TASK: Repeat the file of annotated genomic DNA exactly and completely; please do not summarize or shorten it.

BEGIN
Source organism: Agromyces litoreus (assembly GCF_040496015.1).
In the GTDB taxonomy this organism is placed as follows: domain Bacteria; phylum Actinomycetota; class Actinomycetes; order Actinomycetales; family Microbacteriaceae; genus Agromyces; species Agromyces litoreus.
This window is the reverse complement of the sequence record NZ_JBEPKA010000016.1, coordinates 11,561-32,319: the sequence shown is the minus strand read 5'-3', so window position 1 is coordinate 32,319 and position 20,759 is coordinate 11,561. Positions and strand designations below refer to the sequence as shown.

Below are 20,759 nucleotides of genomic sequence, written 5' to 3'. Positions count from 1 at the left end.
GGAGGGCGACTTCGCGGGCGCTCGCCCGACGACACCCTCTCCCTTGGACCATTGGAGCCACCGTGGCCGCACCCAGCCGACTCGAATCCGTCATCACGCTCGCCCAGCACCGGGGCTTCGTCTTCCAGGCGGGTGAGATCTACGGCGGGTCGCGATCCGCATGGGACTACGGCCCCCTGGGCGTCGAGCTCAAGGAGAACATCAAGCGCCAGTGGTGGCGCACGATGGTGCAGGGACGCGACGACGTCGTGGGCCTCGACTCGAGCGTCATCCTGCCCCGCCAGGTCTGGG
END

Source organism: Agromyces litoreus (assembly GCF_040496015.1).
In the GTDB taxonomy this organism is placed as follows: domain Bacteria; phylum Actinomycetota; class Actinomycetes; order Actinomycetales; family Microbacteriaceae; genus Agromyces; species Agromyces litoreus.
This window is the reverse complement of the sequence record NZ_JBEPKA010000016.1, coordinates 11,561-32,319: the sequence shown is the minus strand read 5'-3', so window position 1 is coordinate 32,319 and position 20,759 is coordinate 11,561. Positions and strand designations below refer to the sequence as shown.

Below are 20,759 nucleotides of genomic sequence, written 5' to 3'. Positions count from 1 at the left end.
GGAGGGCGACTTCGCGGGCGCTCGCCCGACGACACCCTCTCCCTTGGACCATTGGAGCCACCGTGGCCGCACCCAGCCGACTCGAATCCGTCATCACGCTCGCCCAGCACCGGGGCTTCGTCTTCCAGGCGGGTGAGATCTACGGCGGGTCGCGATCCGCATGGGACTACGGCCCCCTGGGCGTCGAGCTCAAGGAGAACATCAAGCGCCAGTGGTGGCGCACGATGGTGCAGGGACGCGACGACGTCGTGGGCCTCGACTCGAGCGTCATCCTGCCCCGCCAGGTCTGGG